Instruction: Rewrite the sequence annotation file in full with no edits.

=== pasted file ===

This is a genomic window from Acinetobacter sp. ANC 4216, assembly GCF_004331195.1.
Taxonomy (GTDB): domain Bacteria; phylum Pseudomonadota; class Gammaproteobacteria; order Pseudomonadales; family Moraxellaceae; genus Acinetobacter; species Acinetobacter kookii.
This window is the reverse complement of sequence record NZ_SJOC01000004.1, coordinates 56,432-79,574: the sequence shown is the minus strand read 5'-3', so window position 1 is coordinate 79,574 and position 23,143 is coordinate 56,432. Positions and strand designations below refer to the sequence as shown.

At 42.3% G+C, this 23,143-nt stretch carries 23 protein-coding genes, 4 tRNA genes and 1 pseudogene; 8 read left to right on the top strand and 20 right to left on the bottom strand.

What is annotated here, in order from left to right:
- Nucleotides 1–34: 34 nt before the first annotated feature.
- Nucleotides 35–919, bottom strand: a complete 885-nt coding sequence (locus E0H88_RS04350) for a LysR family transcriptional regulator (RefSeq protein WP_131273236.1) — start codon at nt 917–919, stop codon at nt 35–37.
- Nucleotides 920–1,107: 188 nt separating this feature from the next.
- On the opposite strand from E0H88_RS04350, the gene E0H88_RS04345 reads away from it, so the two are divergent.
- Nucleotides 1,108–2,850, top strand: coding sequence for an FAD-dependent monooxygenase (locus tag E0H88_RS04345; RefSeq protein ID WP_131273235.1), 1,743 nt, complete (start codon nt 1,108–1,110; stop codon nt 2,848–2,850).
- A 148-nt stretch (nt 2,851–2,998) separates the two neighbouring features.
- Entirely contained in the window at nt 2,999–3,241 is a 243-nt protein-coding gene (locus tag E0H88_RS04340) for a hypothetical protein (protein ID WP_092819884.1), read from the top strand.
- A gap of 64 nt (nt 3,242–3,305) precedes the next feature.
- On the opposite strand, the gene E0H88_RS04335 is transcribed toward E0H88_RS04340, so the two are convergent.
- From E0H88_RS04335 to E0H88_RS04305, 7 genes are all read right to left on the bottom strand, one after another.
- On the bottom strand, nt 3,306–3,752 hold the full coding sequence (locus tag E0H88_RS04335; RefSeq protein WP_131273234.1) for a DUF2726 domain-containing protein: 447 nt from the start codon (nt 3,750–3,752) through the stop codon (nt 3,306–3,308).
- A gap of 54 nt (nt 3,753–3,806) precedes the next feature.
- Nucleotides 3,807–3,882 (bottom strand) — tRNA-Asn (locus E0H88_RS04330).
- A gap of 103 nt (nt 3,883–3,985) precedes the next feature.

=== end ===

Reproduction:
This is a genomic window from Acinetobacter sp. ANC 4216, assembly GCF_004331195.1.
Taxonomy (GTDB): domain Bacteria; phylum Pseudomonadota; class Gammaproteobacteria; order Pseudomonadales; family Moraxellaceae; genus Acinetobacter; species Acinetobacter kookii.
This window is the reverse complement of sequence record NZ_SJOC01000004.1, coordinates 56,432-79,574: the sequence shown is the minus strand read 5'-3', so window position 1 is coordinate 79,574 and position 23,143 is coordinate 56,432. Positions and strand designations below refer to the sequence as shown.

At 42.3% G+C, this 23,143-nt stretch carries 23 protein-coding genes, 4 tRNA genes and 1 pseudogene; 8 read left to right on the top strand and 20 right to left on the bottom strand.

What is annotated here, in order from left to right:
- Nucleotides 1–34: 34 nt before the first annotated feature.
- Nucleotides 35–919, bottom strand: a complete 885-nt coding sequence (locus E0H88_RS04350) for a LysR family transcriptional regulator (RefSeq protein WP_131273236.1) — start codon at nt 917–919, stop codon at nt 35–37.
- Nucleotides 920–1,107: 188 nt separating this feature from the next.
- On the opposite strand from E0H88_RS04350, the gene E0H88_RS04345 reads away from it, so the two are divergent.
- Nucleotides 1,108–2,850, top strand: coding sequence for an FAD-dependent monooxygenase (locus tag E0H88_RS04345; RefSeq protein ID WP_131273235.1), 1,743 nt, complete (start codon nt 1,108–1,110; stop codon nt 2,848–2,850).
- A 148-nt stretch (nt 2,851–2,998) separates the two neighbouring features.
- Entirely contained in the window at nt 2,999–3,241 is a 243-nt protein-coding gene (locus tag E0H88_RS04340) for a hypothetical protein (protein ID WP_092819884.1), read from the top strand.
- A gap of 64 nt (nt 3,242–3,305) precedes the next feature.
- On the opposite strand, the gene E0H88_RS04335 is transcribed toward E0H88_RS04340, so the two are convergent.
- From E0H88_RS04335 to E0H88_RS04305, 7 genes are all read right to left on the bottom strand, one after another.
- On the bottom strand, nt 3,306–3,752 hold the full coding sequence (locus tag E0H88_RS04335; RefSeq protein WP_131273234.1) for a DUF2726 domain-containing protein: 447 nt from the start codon (nt 3,750–3,752) through the stop codon (nt 3,306–3,308).
- A gap of 54 nt (nt 3,753–3,806) precedes the next feature.
- Nucleotides 3,807–3,882 (bottom strand) — tRNA-Asn (locus E0H88_RS04330).
- A gap of 103 nt (nt 3,883–3,985) precedes the next feature.